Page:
More than 1,000 Myanmar migrant workers are stuck in Chinese detention centers with no way to contact their families or return to their homes, current and former migrants told RFA.
The migrant group consists of undocumented illegal border crossers and people who overstayed six-day tourist visas to work. Some had lost their jobs during recent outbreaks of coronavirus and were trying to return to Myanmar when authorities arrested them.
More than 100 are at a detention center in the southeastern province of Guangdong, while 1,000 more are in Baoshan, Yunan province, close to the Myanmar border.
Aye Moe, 26, had been in detention for seven months at a drug rehabilitation center in Baoshan prior to her release and deportation on May 20 along with 152 other detainees.
She told RFA’s Burmese Service there were about 1,000 Myanmar nationals at the center including 14 members of the Rakhine minority, who were still being held on charges of forging Chinese ID cards. The additional crime complicated their deportation.
“You can’t have a job if you don’t have a registration card. So the brokers gave them fake registration cards and the police found out. Those 14 Rakhines were not even allowed to fill out their immigration forms,” she said.
“I tried to be brave one day and went to ask the police captain to help them. He said he couldn’t do anything and that he didn’t get the case files when they were handed over to him. He said he could only do what he was asked,” she said.
Hnin Hnin of Yangon, who had been working at a battery factory in Huazhou, Guangdong, told RFA that she and her husband were among 28 people arrested at the factory during a police raid last February.
“Since I was pregnant they sent me back to the factory,” she said.
“They said I would be deported. I already have a confirmation letter from Myanmar authorities from four months ago, but I have not been sent back yet. I have no job and want to go home to give birth in Myanmar,” Hnin Hnin added.
The 36-year-old expectant mother said that eight people in the group, including her husband, were deported to Myanmar on May 19 over China’s border with Kachin state with the help of the Myanmar Embassy.
The crackdown on factories using migrant labor began in early 2021. Since then, hundreds of Myanmar migrants have been hiding in the jungles outside of the cities where they once worked.
Others have tried to return to Myanmar, paying 10,000 yuan (about U.S. $1,500) to brokers who lead them on a three-day journey from Guangdong to the Myanmar border, but they were caught en route.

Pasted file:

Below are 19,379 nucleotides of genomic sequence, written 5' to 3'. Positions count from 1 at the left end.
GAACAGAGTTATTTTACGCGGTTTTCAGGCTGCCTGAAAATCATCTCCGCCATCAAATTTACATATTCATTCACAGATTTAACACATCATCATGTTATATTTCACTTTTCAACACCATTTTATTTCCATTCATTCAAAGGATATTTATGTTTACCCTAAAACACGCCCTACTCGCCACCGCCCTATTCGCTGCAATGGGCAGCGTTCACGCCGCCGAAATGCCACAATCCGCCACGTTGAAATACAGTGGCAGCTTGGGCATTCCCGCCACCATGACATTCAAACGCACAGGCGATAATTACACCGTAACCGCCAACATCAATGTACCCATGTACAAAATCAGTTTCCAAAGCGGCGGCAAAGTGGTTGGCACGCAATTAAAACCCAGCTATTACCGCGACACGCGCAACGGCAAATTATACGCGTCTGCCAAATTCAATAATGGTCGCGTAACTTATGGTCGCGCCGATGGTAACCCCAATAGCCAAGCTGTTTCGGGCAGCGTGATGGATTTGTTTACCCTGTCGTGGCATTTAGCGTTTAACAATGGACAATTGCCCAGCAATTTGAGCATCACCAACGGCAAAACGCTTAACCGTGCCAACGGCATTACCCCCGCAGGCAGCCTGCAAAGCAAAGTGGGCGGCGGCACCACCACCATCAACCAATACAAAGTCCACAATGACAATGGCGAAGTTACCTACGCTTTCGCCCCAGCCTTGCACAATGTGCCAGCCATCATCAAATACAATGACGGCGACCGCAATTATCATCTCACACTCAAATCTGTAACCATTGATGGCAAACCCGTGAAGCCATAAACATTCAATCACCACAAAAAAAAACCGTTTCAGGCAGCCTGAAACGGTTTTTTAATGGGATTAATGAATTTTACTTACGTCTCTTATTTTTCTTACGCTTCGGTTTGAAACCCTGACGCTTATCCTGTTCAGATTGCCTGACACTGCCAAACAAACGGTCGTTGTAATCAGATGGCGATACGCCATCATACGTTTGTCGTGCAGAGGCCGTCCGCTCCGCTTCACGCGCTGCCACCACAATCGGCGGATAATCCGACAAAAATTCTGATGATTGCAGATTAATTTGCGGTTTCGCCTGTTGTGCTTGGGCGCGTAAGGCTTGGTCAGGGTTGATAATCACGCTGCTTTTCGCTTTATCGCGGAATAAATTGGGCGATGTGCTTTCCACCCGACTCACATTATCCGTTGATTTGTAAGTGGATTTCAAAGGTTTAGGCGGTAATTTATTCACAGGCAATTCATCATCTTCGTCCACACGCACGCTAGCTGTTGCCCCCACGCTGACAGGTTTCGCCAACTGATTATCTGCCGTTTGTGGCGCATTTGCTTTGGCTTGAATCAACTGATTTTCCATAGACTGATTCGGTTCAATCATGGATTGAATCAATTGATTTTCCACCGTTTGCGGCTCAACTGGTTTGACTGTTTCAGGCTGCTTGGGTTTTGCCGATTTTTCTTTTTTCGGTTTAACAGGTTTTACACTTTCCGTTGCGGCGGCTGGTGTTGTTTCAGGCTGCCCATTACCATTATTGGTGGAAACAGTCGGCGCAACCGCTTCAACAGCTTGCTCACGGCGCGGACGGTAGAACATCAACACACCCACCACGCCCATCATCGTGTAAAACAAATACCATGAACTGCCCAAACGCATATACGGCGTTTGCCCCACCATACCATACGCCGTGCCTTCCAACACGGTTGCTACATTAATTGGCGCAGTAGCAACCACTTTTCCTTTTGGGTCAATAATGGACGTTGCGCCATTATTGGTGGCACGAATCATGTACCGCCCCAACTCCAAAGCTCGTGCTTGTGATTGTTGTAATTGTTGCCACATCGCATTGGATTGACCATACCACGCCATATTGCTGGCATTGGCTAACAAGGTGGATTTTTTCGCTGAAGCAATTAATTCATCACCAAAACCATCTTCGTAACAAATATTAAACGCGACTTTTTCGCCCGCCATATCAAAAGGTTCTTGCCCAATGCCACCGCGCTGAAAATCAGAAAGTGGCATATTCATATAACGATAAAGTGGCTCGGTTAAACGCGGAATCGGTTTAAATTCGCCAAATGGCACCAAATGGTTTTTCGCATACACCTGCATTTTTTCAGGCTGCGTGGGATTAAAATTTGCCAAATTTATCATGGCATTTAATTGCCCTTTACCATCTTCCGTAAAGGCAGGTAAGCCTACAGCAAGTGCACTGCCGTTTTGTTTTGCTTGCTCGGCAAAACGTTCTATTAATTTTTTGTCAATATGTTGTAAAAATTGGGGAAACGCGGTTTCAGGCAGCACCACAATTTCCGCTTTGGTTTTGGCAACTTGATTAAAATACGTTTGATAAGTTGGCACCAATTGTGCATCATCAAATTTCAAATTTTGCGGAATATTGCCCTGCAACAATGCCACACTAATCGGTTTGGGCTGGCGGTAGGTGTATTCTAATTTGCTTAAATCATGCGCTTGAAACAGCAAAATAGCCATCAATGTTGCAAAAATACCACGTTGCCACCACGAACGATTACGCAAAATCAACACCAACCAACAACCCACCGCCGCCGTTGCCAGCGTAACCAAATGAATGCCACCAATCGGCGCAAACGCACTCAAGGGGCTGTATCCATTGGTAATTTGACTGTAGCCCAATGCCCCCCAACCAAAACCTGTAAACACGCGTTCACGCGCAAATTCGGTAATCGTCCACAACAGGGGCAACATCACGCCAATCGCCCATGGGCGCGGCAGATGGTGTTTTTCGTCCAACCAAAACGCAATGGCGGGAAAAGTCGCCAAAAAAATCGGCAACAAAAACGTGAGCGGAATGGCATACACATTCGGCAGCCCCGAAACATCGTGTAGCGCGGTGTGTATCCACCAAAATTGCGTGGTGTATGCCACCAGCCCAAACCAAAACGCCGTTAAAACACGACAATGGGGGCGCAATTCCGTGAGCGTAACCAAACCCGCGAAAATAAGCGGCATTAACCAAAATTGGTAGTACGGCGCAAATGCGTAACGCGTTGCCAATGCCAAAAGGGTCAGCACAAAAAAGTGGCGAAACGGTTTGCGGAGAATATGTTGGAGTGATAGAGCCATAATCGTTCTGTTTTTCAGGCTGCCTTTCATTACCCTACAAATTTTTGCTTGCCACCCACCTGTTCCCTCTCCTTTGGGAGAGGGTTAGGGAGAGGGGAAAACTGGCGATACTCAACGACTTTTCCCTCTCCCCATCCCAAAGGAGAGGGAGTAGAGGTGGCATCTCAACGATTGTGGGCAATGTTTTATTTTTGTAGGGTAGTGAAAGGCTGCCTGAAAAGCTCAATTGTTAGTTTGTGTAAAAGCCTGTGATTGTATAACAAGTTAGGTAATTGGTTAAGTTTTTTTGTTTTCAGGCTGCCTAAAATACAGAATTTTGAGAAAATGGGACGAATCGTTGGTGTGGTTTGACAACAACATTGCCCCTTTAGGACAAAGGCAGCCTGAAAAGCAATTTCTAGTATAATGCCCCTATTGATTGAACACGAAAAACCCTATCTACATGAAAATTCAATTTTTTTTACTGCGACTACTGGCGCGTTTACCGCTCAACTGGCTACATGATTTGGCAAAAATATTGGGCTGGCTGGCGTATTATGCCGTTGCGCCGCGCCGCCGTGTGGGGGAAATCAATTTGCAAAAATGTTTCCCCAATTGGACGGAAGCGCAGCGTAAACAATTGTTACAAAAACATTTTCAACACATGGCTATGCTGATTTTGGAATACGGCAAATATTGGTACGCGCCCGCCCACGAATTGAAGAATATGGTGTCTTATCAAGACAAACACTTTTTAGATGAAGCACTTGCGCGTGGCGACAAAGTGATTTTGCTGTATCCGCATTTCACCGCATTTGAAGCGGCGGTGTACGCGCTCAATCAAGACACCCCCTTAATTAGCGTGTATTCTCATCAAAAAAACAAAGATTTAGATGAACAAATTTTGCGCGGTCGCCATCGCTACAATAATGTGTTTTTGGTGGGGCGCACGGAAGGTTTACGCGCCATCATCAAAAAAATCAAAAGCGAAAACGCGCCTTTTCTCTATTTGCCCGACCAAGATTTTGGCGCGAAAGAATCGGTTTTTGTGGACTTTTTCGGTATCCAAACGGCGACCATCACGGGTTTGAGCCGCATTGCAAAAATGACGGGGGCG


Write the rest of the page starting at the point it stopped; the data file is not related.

Ye Lwin Tun, a 26-year-old resident of Kyaukphyu village in Namsang Township, northern Shan State, told RFA that three of his friends had not been freed yet.
“Over 170 people have now been released. We heard they would release more than 100 people from the prisons. A few of them are Vietnamese, but the rest are Myanmar citizens,” he said.
“There are about four or five prisons in Guangdong. They are huge ones. We were not put together in one prison but separated in different ones. Three of our villagers have not been released yet. Chinese police said all illegal immigrants who do not have COVID-19 vaccinations would be arrested. Myanmar citizens are now refused by Chinese companies because the owners do not dare hire them. If they are caught, they have to pay fines and may go to prison,” he said.
Ye Lwin Tun said he was arrested in October last year along with about 300 Myanmar nationals while working at a factory in Huazhou that makes shampoo caps.
Kyaw Kyaw, a labor activist in Ruili, China, said it normally takes about 20 days or so for Myanmar workers to be returned to the border if they give themselves up to the Chinese police, but now have to stay in detention camps for at least three to six months.
“It takes a long time for the mainland to deport them,” he said. “If they do not have passports, they will be released within a maximum of 20 days on grounds of COVID rules. But for those from Guangdong, they could not get past Baoshan. Whether they take a shortcut or not, it is impossible to pass that line. If arrested, they could be held for at least 3 to 6 months.”
Kyaw Kyaw said there are prisoners who have been detained for years who have had no contact with their families or the embassy.
RFA contacted both Myanmar Embassy in Beijing and Chinese Embassy in Myanmar by email on May 25 for comments but have not received a reply.
In March, the Chinese Embassy in Yangon told RFA in an e-mail that China takes the rights of foreign workers seriously and that foreigners should in turn respect Chinese laws.
Translated by Khin Maung Nyane. Written in English by Eugene Whong.